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Israel attempts to avoid court challenge by returning stolen Palestinian fishing boats

Thursday 27th November, 2008 – Gaza City, Gaza Strip, Palestine

Three Palestinian trawling vessels confiscated by Israeli naval forces were returned today almost immediately following yesterdays announcement that three Human Rights Groups had filed an appeal against Ehud Barak and the commander of the Israeli navy. The vessels were stolen from Gazan waters on 18th November while fishing in Palestinian territorial water.

Filed yesterday by Al-Mazan, the Palestinian Centre for Human Rights (PCHR) and the International Solidarity Movement (ISM), the appeal to the Israeli Supreme Court was on behalf of the vessels’ owners. The appeal, sent to the Israeli Supreme Court, asked why the boats have not been released and why the fishermen have not been compensated for their loss of income and their loss of use of the boats for the past week.

Rather than answer these questions in court, raising serious contradictions to the Israeli claim that Gaza is no longer occupied, Israel’s navy informed the lawyers that the boats would probably be returned immediately. Less than 24 hours later the boats were returned, though initial reports suggest that they had sustained serious damage and that expensive equipment has been stolen.

“While the return of 1/4 of Gaza’s trawling fleet after they were stolen by the Israeli navy is a relief to Gaza’s fishermen, the fact that it only took the threat of court action in their own legal system for the boats return demonstrates how baseless Israel’s claim of not occupying Gaza is” said Fida Qishta, local human rights activist from Rafah and ISM co-ordinator in the Gaza Strip.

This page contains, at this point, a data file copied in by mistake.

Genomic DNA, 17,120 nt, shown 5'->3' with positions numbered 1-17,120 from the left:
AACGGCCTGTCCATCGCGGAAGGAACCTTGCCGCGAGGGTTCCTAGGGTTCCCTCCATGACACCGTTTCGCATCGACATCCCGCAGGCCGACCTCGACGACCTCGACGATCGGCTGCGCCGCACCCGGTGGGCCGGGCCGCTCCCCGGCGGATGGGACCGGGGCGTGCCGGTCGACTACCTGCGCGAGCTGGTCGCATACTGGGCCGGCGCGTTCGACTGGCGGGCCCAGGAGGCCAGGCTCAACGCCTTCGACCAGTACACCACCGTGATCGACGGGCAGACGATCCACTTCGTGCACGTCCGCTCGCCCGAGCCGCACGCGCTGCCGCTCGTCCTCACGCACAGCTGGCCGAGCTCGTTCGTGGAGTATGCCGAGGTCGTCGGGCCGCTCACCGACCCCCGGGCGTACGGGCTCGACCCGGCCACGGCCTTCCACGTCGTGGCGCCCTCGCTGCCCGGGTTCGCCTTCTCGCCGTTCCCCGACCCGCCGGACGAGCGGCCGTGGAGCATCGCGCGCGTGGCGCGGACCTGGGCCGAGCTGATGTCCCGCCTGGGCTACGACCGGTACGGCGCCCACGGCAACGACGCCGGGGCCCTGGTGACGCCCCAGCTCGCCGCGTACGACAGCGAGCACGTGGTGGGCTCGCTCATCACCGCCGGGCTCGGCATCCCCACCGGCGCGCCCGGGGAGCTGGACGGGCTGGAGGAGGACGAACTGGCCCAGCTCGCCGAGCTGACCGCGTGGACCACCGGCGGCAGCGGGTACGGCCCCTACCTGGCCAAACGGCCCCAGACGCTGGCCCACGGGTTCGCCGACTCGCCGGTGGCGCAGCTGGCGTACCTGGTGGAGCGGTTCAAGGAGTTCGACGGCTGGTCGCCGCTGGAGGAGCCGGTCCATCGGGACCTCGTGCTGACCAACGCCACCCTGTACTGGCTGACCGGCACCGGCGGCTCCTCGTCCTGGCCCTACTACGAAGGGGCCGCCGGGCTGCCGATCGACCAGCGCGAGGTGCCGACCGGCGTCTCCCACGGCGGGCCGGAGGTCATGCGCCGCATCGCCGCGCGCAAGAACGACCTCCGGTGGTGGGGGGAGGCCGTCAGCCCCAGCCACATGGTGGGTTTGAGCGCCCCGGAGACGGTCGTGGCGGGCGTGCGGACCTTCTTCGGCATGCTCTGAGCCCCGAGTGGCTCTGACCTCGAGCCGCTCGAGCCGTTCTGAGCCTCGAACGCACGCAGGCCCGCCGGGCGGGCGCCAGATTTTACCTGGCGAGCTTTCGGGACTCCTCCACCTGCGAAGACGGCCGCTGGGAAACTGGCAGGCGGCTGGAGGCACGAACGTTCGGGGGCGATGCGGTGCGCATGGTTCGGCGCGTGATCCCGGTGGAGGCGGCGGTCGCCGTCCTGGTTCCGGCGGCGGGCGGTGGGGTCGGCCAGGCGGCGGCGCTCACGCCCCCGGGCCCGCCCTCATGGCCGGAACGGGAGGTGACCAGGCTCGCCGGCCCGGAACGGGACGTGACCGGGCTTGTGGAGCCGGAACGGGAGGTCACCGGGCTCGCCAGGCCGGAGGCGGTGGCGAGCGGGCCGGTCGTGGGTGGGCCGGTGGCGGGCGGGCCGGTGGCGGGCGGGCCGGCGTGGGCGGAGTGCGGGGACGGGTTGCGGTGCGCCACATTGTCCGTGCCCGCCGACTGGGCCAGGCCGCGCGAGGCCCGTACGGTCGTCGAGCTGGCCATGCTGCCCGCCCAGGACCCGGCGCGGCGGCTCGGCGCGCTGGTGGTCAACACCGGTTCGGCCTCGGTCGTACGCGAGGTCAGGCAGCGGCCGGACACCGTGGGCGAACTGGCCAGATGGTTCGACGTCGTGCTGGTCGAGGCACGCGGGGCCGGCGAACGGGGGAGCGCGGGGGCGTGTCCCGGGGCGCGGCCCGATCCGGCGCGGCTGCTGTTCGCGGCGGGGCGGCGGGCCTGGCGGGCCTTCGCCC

Held in Ashdod, the fishing boats were transferred into Palestinian waters six nautical miles offshore at approximately 16:00 Gaza time and reached the port of Gaza City shortly before 18:00.

There are only 12 boats of this size in the Gaza Strip, so the confiscation represented one quarter of such boats available to the Gazan population.The boats were abducted 7 1/2 miles from the port of Deir al-Balah, well within ‘Zone L’, which, under the Oslo agreement, gives them the right to be fishing within their own 20 nautical mile limit.

The boats’ captains reported damage to their vessels’ – indeed one trawler had to be towed in by a second due to engine damage. Equipment such as GPS devices were also missing. The fishermens’ loss of earnings over the last ten days is still being estimated.

The three human rights observers from the International Solidarity Movement who were accompanying the fishermen at the time of the Israeli assault were held at Maasiyahu detention centre in Ramle, despite never being charged. All have now been illegally deported by the Israeli authorities. Vittorio Arrigoni was deported to Italy on Sunday 23rd November, Andrew Muncie to the UK on Tuesday 25th and Darlene Wallach to the US early on Thursday 27th November.